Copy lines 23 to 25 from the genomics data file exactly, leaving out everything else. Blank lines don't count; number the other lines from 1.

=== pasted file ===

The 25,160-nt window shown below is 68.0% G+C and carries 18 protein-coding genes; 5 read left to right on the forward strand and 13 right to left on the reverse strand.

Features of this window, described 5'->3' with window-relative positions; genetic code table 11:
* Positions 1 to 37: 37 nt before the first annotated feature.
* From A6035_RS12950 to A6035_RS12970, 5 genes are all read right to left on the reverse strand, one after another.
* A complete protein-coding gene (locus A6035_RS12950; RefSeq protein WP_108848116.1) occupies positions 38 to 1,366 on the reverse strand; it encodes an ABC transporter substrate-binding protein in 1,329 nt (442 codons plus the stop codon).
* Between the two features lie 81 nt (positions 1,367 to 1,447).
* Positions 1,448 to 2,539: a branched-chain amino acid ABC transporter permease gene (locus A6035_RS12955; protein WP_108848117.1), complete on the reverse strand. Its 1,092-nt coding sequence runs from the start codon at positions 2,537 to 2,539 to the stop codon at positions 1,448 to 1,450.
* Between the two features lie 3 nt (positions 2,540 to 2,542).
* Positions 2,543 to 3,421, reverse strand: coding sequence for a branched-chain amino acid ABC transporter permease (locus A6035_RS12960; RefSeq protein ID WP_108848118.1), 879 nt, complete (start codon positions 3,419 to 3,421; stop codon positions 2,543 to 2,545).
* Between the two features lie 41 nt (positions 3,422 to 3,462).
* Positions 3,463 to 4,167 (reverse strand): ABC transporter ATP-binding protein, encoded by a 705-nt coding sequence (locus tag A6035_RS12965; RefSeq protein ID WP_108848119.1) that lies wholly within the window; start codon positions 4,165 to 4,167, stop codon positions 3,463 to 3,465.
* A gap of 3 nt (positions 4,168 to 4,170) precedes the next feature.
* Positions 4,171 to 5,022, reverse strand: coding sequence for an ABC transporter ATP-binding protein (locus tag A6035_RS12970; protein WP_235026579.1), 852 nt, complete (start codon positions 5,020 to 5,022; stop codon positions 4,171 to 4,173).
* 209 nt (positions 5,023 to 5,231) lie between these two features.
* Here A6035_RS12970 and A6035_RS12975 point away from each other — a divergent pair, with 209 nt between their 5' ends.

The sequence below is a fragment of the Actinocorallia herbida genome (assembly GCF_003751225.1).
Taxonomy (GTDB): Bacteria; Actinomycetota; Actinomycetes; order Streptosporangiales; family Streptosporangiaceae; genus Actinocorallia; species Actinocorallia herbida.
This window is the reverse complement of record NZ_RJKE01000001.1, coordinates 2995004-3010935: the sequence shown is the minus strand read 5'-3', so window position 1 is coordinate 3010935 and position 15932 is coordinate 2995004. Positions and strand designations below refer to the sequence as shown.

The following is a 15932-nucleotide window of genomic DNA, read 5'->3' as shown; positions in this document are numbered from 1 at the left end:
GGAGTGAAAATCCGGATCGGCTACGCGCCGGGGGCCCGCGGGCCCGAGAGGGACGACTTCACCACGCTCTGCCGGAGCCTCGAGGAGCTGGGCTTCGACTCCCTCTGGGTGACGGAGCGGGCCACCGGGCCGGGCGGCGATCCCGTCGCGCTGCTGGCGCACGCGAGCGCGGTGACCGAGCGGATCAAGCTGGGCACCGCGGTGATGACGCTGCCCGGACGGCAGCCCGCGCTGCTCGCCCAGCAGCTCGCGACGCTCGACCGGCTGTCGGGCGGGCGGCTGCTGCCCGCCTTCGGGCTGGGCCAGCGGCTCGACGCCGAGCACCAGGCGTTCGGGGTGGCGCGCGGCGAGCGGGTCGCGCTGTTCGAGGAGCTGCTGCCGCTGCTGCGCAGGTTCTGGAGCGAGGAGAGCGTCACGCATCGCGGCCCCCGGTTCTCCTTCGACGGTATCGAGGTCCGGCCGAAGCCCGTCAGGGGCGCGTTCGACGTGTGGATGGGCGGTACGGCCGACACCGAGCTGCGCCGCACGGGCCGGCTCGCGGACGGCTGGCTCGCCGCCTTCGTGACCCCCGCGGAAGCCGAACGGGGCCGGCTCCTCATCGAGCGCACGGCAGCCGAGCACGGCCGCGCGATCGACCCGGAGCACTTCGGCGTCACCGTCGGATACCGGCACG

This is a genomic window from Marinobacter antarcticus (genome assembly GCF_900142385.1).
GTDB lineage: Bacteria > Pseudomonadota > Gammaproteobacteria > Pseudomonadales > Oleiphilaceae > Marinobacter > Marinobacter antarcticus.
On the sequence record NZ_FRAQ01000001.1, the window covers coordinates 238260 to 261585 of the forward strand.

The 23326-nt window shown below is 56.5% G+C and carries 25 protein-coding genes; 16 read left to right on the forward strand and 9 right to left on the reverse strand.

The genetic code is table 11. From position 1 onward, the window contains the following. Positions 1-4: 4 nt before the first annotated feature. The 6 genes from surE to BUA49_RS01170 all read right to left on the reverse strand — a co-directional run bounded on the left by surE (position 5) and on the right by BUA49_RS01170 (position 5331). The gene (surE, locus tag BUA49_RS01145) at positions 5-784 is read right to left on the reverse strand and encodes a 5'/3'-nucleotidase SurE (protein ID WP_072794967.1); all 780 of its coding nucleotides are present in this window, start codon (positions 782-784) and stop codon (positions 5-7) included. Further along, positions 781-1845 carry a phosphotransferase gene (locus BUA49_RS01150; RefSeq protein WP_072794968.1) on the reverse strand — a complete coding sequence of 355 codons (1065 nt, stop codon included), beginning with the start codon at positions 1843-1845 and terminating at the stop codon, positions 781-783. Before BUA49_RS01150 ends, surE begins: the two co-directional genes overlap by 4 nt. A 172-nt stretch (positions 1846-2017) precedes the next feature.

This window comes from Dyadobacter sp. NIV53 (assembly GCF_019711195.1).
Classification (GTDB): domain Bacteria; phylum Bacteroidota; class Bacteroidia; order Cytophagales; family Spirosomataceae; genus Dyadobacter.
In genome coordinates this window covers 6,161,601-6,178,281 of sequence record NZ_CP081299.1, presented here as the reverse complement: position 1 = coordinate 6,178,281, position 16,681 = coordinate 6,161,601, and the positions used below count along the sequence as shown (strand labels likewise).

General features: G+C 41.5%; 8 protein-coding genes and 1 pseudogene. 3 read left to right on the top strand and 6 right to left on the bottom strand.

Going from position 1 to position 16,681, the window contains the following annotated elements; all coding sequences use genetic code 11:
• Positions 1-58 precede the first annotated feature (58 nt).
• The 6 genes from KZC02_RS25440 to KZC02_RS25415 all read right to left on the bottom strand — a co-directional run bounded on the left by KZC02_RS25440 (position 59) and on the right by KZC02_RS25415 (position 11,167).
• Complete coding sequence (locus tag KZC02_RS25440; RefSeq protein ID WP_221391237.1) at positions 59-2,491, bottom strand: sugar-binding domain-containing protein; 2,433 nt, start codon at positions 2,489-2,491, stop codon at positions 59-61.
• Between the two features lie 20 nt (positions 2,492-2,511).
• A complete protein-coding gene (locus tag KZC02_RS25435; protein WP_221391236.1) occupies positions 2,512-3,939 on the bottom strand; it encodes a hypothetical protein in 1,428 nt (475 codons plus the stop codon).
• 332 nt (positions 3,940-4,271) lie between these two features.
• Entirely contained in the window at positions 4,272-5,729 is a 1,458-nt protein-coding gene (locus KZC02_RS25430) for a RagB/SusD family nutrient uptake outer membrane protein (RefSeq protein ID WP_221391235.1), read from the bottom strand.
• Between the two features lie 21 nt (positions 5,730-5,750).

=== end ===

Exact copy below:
On the sequence record NZ_FRAQ01000001.1, the window covers coordinates 238260 to 261585 of the forward strand.

The 23326-nt window shown below is 56.5% G+C and carries 25 protein-coding genes; 16 read left to right on the forward strand and 9 right to left on the reverse strand.

The genetic code is table 11. From position 1 onward, the window contains the following. Positions 1-4: 4 nt before the first annotated feature. The 6 genes from surE to BUA49_RS01170 all read right to left on the reverse strand — a co-directional run bounded on the left by surE (position 5) and on the right by BUA49_RS01170 (position 5331). The gene (surE, locus tag BUA49_RS01145) at positions 5-784 is read right to left on the reverse strand and encodes a 5'/3'-nucleotidase SurE (protein ID WP_072794967.1); all 780 of its coding nucleotides are present in this window, start codon (positions 782-784) and stop codon (positions 5-7) included. Further along, positions 781-1845 carry a phosphotransferase gene (locus BUA49_RS01150; RefSeq protein WP_072794968.1) on the reverse strand — a complete coding sequence of 355 codons (1065 nt, stop codon included), beginning with the start codon at positions 1843-1845 and terminating at the stop codon, positions 781-783. Before BUA49_RS01150 ends, surE begins: the two co-directional genes overlap by 4 nt. A 172-nt stretch (positions 1846-2017) precedes the next feature.